1812 ENGLISH POETRY 1579-1830: SPENSER AND THE TRADITION

Sir Charles Sedley

Alexander Chalmers, in General Biographical Dictionary (1812-17) 27:312-13.



SIR CHARLES SEDLEY, or SIDLEY, a dramatic and miscellaneous writer, was the son of sir John Sedley, of Aylesford in Kent, by a daughter of sir Henry Savile, and was born about 1639. At seventeen, he became a fellow-commoner of Wadham college in Oxford; but, taking no degree, retired to his own country, without either traveling, or going to the inns of court. At the restoration he came to London, and commenced wit, courtier, poet, and man of gallantry. As a critic, he was so much admired, that he became a kind of oracle among the poets; and no performance was approved or condemned, till sir Charles Sedley had given judgment. This made king Charles jestingly say to him, that Nature had given him a patent to be Apollo's viceroy; and lord Rochester placed him in the first rank of poetical critics. With these accomplishments, he impaired his estate by profligate pleasures, and was one of that party of debauchees whom we have already mentioned in our account of Sackville lord Buckhurst, who having insulted public decency, were indicted for a riot, and all severely fined; sir Charles in £500. The day for payment being appointed, sir Charles desired Mr. Henry Killigrew and another gentleman, both his friends, to apply to the king to get it remitted; which they undertook to do; but at the same time varied the application so far as to beg it for themselves, and they made Sedley pay the full sum.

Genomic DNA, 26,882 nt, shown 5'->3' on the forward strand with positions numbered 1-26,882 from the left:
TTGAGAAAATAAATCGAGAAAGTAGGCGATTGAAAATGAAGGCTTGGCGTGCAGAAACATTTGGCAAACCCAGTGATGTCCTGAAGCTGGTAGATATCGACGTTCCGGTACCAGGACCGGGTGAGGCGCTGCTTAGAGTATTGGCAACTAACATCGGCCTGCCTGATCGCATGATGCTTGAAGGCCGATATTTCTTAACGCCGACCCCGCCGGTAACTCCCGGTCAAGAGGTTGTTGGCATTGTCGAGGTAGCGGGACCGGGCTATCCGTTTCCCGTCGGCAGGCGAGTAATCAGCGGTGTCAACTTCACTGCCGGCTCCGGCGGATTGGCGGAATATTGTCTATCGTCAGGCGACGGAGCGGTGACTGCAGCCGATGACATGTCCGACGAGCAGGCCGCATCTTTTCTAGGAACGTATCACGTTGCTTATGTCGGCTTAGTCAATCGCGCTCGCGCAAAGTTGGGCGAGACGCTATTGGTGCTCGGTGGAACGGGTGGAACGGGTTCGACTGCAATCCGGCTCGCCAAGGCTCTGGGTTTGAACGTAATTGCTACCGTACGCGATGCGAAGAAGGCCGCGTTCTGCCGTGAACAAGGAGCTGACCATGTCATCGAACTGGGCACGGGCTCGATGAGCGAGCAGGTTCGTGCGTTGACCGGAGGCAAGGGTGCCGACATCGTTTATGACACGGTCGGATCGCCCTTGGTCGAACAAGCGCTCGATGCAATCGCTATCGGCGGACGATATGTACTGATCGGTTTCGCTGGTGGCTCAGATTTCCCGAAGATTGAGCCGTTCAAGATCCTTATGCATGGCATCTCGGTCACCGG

After this affair, his mind took a more serious turn; and he began to apply himself to politics. He had been chosen to serve for Romney in Kent, in the parliament which begun May 8, 1661, and continued to sit for several parliaments after. He was extremely active for the revolution, which was at first thought extraordinary, as he had received favours from James II. but those were cancelled by that prince's having taken his daughter into keeping, whom he created countess of Dorchester. This honour by no means satisfied sir Charles, who, libertine as he had been, considered his daughter's disgrace as being thereby made more conspicuous. Still his wit prevailed over his resentment, at least in speaking on the subject; for, being asked, why he appeared so warm for the revolution, he is said to have- answered, "From a principle of gratitude; for, since his, majesty has made my daughter a countess, it is fit I should do all I can to make his daughter a queen." He died Aug. 20, 1701.

His works were printed in 1719, 2 vols. 8vo; and consist of plays, translations, songs, prologues, epilogues, and small occasional pieces. His poems are generally of the licentious kind, and do not afford great marks of genius, and his dramas are quite forgotten. Pope, according to Spence, thought him very insipid, except in some of his little love-verses. Malone thinks he was the Lisideius of Dryden's "Essay on dramatic poetry," and Dryden certainly shewed his respect for him by dedicating to him his "Assignation."